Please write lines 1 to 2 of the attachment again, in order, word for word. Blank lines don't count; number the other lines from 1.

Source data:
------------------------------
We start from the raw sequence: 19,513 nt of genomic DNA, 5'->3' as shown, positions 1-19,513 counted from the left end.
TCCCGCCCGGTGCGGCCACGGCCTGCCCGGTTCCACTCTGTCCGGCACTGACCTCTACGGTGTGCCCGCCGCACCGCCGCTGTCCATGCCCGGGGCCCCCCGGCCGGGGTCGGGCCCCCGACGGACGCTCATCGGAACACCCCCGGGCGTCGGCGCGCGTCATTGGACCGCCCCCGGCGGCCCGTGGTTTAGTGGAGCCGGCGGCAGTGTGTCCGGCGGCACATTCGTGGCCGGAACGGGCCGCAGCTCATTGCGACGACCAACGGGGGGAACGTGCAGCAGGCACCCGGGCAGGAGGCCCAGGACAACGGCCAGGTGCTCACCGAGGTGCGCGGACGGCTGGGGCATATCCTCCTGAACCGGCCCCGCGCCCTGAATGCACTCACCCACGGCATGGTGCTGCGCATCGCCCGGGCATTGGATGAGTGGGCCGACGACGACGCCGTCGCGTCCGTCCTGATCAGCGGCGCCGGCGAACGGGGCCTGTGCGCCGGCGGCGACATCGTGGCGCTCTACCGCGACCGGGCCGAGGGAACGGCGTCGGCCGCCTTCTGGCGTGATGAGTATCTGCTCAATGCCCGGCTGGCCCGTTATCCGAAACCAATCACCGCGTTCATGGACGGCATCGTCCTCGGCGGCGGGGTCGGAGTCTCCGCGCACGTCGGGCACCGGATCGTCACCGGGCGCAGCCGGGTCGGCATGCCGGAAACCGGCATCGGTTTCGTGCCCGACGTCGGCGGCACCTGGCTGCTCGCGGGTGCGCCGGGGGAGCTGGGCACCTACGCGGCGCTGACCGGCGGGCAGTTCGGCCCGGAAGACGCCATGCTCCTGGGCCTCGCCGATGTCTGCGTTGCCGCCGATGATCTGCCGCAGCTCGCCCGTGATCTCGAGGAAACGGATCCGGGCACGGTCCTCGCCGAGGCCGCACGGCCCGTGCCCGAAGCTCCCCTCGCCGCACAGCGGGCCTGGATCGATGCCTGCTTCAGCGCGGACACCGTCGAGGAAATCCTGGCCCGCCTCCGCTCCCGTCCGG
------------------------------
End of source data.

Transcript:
We start from the raw sequence: 19,513 nt of genomic DNA, 5'->3' as shown, positions 1-19,513 counted from the left end.
TCCCGCCCGGTGCGGCCACGGCCTGCCCGGTTCCACTCTGTCCGGCACTGACCTCTACGGTGTGCCCGCCGCACCGCCGCTGTCCATGCCCGGGGCCCCCCGGCCGGGGTCGGGCCCCCGACGGACGCTCATCGGAACACCCCCGGGCGTCGGCGCGCGTCATTGGACCGCCCCCGGCGGCCCGTGGTTTAGTGGAGCCGGCGGCAGTGTGTCCGGCGGCACATTCGTGGCCGGAACGGGCCGCAGCTCATTGCGACGACCAACGGGGGGAACGTGCAGCAGGCACCCGGGCAGGAGGCCCAGGACAACGGCCAGGTGCTCACCGAGGTGCGCGGACGGCTGGGGCATATCCTCCTGAACCGGCCCCGCGCCCTGAATGCACTCACCCACGGCATGGTGCTGCGCATCGCCCGGGCATTGGATGAGTGGGCCGACGACGACGCCGTCGCGTCCGTCCTGATCAGCGGCGCCGGCGAACGGGGCCTGTGCGCCGGCGGCGACATCGTGGCGCTCTACCGCGACCGGGCCGAGGGAACGGCGTCGGCCGCCTTCTGGCGTGATGAGTATCTGCTCAATGCCCGGCTGGCCCGTTATCCGAAACCAATCACCGCGTTCATGGACGGCATCGTCCTCGGCGGCGGGGTCGGAGTCTCCGCGCACGTCGGGCACCGGATCGTCACCGGGCGCAGCCGGGTCGGCATGCCGGAAACCGGCATCGGTTTCGTGCCCGACGTCGGCGGCACCTGGCTGCTCGCGGGTGCGCCGGGGGAGCTGGGCACCTACGCGGCGCTGACCGGCGGGCAGTTCGGCCCGGAAGACGCCATGCTCCTGGGCCTCGCCGATGTCTGCGTTGCCGCCGATGATCTGCCGCAGCTCGCCCGTGATCTCGAGGAAACGGATCCGGGCACGGTCCTCGCCGAGGCCGCACGGCCCGTGCCCGAAGCTCCCCTCGCCGCACAGCGGGCCTGGATCGATGCCTGCTTCAGCGCGGACACCGTCGAGGAAATCCTGGCCCGCCTCCGCTCCCGTCCGG